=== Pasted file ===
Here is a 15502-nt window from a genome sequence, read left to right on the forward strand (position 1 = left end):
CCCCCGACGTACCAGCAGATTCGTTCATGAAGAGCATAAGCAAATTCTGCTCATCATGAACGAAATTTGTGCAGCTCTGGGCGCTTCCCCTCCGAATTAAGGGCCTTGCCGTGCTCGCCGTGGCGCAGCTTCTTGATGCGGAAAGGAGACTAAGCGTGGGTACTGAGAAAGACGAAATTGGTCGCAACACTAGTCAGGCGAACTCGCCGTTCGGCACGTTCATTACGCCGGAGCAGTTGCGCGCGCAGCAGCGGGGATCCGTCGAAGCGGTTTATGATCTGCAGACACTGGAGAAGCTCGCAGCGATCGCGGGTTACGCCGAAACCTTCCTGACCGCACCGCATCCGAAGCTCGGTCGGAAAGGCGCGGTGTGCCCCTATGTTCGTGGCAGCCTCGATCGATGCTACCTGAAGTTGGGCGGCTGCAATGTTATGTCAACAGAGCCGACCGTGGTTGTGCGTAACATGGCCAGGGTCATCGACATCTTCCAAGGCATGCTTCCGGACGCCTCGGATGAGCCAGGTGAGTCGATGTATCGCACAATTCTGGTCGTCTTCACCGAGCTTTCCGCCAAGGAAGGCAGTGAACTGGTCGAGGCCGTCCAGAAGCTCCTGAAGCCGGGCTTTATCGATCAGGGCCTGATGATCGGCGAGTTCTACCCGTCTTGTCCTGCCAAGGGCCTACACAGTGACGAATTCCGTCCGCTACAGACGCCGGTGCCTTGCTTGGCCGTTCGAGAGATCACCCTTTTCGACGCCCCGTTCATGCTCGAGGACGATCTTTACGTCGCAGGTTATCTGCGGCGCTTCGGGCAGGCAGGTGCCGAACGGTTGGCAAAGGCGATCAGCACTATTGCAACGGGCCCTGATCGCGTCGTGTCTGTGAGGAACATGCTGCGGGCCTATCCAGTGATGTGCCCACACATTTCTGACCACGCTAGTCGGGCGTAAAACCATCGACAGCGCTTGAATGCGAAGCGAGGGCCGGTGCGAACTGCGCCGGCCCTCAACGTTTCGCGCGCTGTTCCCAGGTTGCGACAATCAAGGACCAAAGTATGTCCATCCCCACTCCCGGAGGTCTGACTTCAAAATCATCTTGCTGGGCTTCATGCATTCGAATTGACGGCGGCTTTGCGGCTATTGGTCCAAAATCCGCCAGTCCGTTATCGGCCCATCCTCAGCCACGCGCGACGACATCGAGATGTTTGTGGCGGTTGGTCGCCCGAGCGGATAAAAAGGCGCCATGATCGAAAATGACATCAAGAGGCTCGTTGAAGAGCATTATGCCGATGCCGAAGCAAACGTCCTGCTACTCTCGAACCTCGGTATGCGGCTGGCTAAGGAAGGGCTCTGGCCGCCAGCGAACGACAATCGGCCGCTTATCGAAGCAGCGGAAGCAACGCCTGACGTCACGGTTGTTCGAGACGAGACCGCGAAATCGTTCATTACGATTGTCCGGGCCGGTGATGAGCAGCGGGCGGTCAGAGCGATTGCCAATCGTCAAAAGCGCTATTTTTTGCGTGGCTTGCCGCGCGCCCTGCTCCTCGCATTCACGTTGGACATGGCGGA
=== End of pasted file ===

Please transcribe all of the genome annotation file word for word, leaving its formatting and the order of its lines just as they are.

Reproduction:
Here is a 15502-nt window from a genome sequence, read left to right on the forward strand (position 1 = left end):
CCCCCGACGTACCAGCAGATTCGTTCATGAAGAGCATAAGCAAATTCTGCTCATCATGAACGAAATTTGTGCAGCTCTGGGCGCTTCCCCTCCGAATTAAGGGCCTTGCCGTGCTCGCCGTGGCGCAGCTTCTTGATGCGGAAAGGAGACTAAGCGTGGGTACTGAGAAAGACGAAATTGGTCGCAACACTAGTCAGGCGAACTCGCCGTTCGGCACGTTCATTACGCCGGAGCAGTTGCGCGCGCAGCAGCGGGGATCCGTCGAAGCGGTTTATGATCTGCAGACACTGGAGAAGCTCGCAGCGATCGCGGGTTACGCCGAAACCTTCCTGACCGCACCGCATCCGAAGCTCGGTCGGAAAGGCGCGGTGTGCCCCTATGTTCGTGGCAGCCTCGATCGATGCTACCTGAAGTTGGGCGGCTGCAATGTTATGTCAACAGAGCCGACCGTGGTTGTGCGTAACATGGCCAGGGTCATCGACATCTTCCAAGGCATGCTTCCGGACGCCTCGGATGAGCCAGGTGAGTCGATGTATCGCACAATTCTGGTCGTCTTCACCGAGCTTTCCGCCAAGGAAGGCAGTGAACTGGTCGAGGCCGTCCAGAAGCTCCTGAAGCCGGGCTTTATCGATCAGGGCCTGATGATCGGCGAGTTCTACCCGTCTTGTCCTGCCAAGGGCCTACACAGTGACGAATTCCGTCCGCTACAGACGCCGGTGCCTTGCTTGGCCGTTCGAGAGATCACCCTTTTCGACGCCCCGTTCATGCTCGAGGACGATCTTTACGTCGCAGGTTATCTGCGGCGCTTCGGGCAGGCAGGTGCCGAACGGTTGGCAAAGGCGATCAGCACTATTGCAACGGGCCCTGATCGCGTCGTGTCTGTGAGGAACATGCTGCGGGCCTATCCAGTGATGTGCCCACACATTTCTGACCACGCTAGTCGGGCGTAAAACCATCGACAGCGCTTGAATGCGAAGCGAGGGCCGGTGCGAACTGCGCCGGCCCTCAACGTTTCGCGCGCTGTTCCCAGGTTGCGACAATCAAGGACCAAAGTATGTCCATCCCCACTCCCGGAGGTCTGACTTCAAAATCATCTTGCTGGGCTTCATGCATTCGAATTGACGGCGGCTTTGCGGCTATTGGTCCAAAATCCGCCAGTCCGTTATCGGCCCATCCTCAGCCACGCGCGACGACATCGAGATGTTTGTGGCGGTTGGTCGCCCGAGCGGATAAAAAGGCGCCATGATCGAAAATGACATCAAGAGGCTCGTTGAAGAGCATTATGCCGATGCCGAAGCAAACGTCCTGCTACTCTCGAACCTCGGTATGCGGCTGGCTAAGGAAGGGCTCTGGCCGCCAGCGAACGACAATCGGCCGCTTATCGAAGCAGCGGAAGCAACGCCTGACGTCACGGTTGTTCGAGACGAGACCGCGAAATCGTTCATTACGATTGTCCGGGCCGGTGATGAGCAGCGGGCGGTCAGAGCGATTGCCAATCGTCAAAAGCGCTATTTTTTGCGTGGCTTGCCGCGCGCCCTGCTCCTCGCATTCACGTTGGACATGGCGGA